December 2019 | Books & Links

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29.12.2019

Fiction

Art in Nature – Tove Jansson

I haven’t actually read Tove’s ‘Moomins’ books yet, but I have read quite a bit of her fiction for adults. I really enjoyed ‘The Summer Book’ as well as ‘Fair Play’ and ‘The True Deceiver’ when I read them a few years ago, and this month I have been exploring her short stories. Art in Nature is a bit of a mixed bag in my opinion. Some of the stories are brilliant, but others didn’t really do it for me. I loved ‘The Cartoonist’ and ‘The Doll’s House’ as well as the story the collection takes its name from. One thing I don’t understand though is why the characters in ‘The Doll’s House’ are referred to as friends when they’re clearly romantic partners. I know that Tove was secretive of her own sexuality so perhaps it’s that, as surely it can’t be the translation? At any rate, there are some good stories in the collection but I didn’t enjoy it as much as her novels.

The Pine Islands – Marion Poschman

This one was a strange little book. Gilbert, a German professor of beard studies, wakes from a dream in which his wife has cheated on him. He storms out of the house and catches a flight to Tokyo, where he meets a young Japanese student on a train platform and inadvertently prevents him from killing himself by asking him about his beard. Both Gilbert and the student, Yoso, carry a bag and a manual with them. For Gilbert, the bag is a leather satchel and a book by Matsuo Bashō. Yaso’s choices include a gym holdall and an anthology of suicide spots, rated for their ‘grandeur’. As I said, it’s a strange book.

Yoso and Gilbert travel together, visiting a variety of locations as set out in their two books, but find themselves underwhelmed by reality. There are some beautiful moments with the prose, especially when Marion Poschman writes about nature and travel, but on the whole I found The Pine Islands a bit disjointed. There is also too much ambiguity. It never becomes apparent why Gilbert upped and left Germany for Japan, and it is also uncertain how he communicates with Yoso given that he speaks little Japanese and Yoso speaks little English (and no German). The prose is at times very sparse and clinical, and I didn’t feel any empathy for or connection with either of the two main characters.

Granta 127 – Japan – Granta

I stumbled upon Granta while looking at David Mitchell’s back catalogue of work. He’s one of my favourite authors. Though I don’t love everything he’s written, I really enjoyed number9dream, Black Swan Green, The Bone Clocks and Slade House.

Granta 127 is a collection of stories, poems, photographs and essays with a common theme of Japan. David Mitchell lived and worked in Japan for a number of years and contributed a story to the collection. As with all anthologies, I didn’t like everything in this. There were a few stories I gave up on because I didn’t like the writing style or content, but on the whole it contains some brilliant work. Highlights for me include David Mitchell’s ‘Variation on a Theme by Mister Donut’, Hiroma Kawakami’s ‘Blue Moon’, and Yukiko Motoya’s ‘The Dogs’.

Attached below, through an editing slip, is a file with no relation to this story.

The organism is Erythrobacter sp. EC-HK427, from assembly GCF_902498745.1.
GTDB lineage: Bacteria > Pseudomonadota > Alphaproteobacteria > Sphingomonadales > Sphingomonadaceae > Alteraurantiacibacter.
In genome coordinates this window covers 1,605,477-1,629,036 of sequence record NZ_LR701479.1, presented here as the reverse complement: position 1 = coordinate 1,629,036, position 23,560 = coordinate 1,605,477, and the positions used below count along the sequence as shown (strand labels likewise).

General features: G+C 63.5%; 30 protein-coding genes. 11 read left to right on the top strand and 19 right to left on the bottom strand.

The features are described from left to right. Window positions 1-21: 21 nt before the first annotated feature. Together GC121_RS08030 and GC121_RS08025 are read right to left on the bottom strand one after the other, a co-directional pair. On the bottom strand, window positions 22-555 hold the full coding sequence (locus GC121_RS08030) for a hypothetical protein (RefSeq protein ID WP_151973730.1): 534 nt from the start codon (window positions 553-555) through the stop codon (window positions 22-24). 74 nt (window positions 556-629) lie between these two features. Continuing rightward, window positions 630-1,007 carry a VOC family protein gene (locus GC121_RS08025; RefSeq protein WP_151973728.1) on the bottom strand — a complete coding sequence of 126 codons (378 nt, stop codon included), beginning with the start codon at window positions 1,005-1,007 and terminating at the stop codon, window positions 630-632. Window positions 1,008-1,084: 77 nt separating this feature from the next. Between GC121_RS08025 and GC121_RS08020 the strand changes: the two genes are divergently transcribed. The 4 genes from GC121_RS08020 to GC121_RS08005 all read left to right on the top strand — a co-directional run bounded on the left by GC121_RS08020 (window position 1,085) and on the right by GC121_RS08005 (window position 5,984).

Non-fiction

Selfish, Shallow & Self-absorbed: Sixteen Writers on the Decision Not to Have Kids – edited by Meghan Daum

Sixteen essays written by thirteen women and three men exploring the reasons they have decided not to have children.

It was so, so good to read these essays and see other women voice the same convictions and frustrations that I have long held with regards to motherhood and attitudes to women who decide, for myriad reasons, that it’s not the path for them. I know there are lots of women (and men) out there who choose not to start families for similar reasons to me, but it’s taboo and nobody speaks about it.

Articles & Links

George Monbiot on Labour’s defeat and the path ahead.

This is beautiful: a couple who met at Auschwitz and their reunion 72 years later in New York City.

HBO’s Watchmen. The cinematography and soundtrack – by NIN duo Trent Reznor and Atticus Ross – are brilliant. The show itself is incredibly dark and hard to watch at times, but I loved it. I don’t normally bother with superhero films or comics because I can’t relate to wealthy white men in pants, but the creative team behind Watchmen have flipped everything, to brilliant effect.

Dark Christmas traditions from around the world. I don’t like Christmas, but I do like this. Christmas is a little bit too saccharine and scripted for me. I prefer Halloween.

How the location data you freely give away is used to paint a detailed portrait of your everyday life, and why you should care. Admittedly I care about internet privacy and data security a little more than many people would think is healthy and run a Google free smartphone – Lineage OS without GAPPS – with system wide ad and tracker blocking enabled, and location data disabled at all times. Most apps run just fine without location data, all it means is that you have to manually enter which town or city you’d like to view a weather forecast for, and find your own place on a map.

We do not know each other. Family estrangement and meeting your paternal grandmother for the first time as an adult. I met my father’s mother for the first time at the age of fifteen for similar reasons – estrangement caused by a mutual clash of personalities between my mother and my grandmother. I found in Babcia many of the personality traits that my mother has long despised in me. It was a revelation, like wiping away the fog from a mirror and seeing yourself clearly for the first time.

How a life unfolds, and breaking free from the script. Also, a reminder that occasionally good writing can be found on Medium.

Books